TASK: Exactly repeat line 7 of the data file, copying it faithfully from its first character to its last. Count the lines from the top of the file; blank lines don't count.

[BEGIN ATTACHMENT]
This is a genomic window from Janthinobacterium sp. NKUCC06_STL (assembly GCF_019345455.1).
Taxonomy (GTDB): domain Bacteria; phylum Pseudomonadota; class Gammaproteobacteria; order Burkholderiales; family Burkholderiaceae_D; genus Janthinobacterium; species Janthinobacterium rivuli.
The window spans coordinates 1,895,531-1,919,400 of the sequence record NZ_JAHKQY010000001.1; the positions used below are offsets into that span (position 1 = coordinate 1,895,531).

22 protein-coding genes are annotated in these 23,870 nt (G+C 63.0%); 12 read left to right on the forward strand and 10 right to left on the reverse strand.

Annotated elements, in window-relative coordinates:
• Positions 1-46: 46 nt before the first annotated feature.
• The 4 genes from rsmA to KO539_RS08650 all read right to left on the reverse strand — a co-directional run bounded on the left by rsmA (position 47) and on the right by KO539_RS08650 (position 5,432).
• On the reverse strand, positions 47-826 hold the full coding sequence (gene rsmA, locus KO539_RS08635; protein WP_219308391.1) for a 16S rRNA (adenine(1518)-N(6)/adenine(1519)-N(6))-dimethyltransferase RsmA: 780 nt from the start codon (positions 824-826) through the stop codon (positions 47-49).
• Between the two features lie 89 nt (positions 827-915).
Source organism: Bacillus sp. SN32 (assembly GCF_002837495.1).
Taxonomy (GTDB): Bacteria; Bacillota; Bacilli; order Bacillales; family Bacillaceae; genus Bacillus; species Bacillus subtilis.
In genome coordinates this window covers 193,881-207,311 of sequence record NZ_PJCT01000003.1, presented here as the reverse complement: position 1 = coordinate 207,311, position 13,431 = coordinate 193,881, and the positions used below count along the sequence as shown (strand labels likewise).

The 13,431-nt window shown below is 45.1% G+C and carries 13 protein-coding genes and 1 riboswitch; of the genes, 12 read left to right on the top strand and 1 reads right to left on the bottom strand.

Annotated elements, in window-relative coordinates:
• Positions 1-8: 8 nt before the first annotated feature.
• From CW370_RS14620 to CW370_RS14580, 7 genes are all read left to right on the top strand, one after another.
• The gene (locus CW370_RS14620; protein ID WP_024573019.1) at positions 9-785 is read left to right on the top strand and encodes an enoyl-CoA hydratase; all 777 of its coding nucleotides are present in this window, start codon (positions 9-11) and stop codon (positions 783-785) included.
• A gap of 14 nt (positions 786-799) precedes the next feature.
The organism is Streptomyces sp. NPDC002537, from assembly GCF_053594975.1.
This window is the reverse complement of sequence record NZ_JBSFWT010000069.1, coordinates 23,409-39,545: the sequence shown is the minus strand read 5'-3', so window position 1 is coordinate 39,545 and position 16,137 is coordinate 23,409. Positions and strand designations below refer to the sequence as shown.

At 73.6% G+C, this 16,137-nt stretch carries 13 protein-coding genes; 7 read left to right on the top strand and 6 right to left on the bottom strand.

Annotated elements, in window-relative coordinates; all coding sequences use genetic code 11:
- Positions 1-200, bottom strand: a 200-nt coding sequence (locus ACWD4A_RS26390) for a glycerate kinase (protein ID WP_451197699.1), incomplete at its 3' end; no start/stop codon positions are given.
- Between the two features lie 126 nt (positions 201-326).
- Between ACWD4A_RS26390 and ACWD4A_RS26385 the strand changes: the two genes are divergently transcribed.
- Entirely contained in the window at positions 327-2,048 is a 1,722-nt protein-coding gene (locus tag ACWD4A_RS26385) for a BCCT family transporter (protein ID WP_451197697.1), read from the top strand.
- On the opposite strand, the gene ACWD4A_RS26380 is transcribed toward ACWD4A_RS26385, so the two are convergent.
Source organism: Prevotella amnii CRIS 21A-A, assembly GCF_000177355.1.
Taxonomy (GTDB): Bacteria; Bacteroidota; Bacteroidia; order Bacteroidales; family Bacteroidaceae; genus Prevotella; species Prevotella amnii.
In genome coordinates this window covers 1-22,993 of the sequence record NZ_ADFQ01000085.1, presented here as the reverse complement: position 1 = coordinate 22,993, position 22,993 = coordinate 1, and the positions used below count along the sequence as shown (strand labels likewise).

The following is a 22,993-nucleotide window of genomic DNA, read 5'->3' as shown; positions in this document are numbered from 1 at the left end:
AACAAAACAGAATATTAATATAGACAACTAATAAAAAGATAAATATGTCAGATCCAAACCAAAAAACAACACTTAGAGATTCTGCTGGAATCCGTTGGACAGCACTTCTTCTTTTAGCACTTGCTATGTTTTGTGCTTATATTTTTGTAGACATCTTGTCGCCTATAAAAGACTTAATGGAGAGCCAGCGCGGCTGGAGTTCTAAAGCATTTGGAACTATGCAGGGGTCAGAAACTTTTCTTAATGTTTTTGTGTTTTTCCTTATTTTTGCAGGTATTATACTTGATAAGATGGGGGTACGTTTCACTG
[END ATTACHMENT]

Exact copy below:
• The 4 genes from rsmA to KO539_RS08650 all read right to left on the reverse strand — a co-directional run bounded on the left by rsmA (position 47) and on the right by KO539_RS08650 (position 5,432).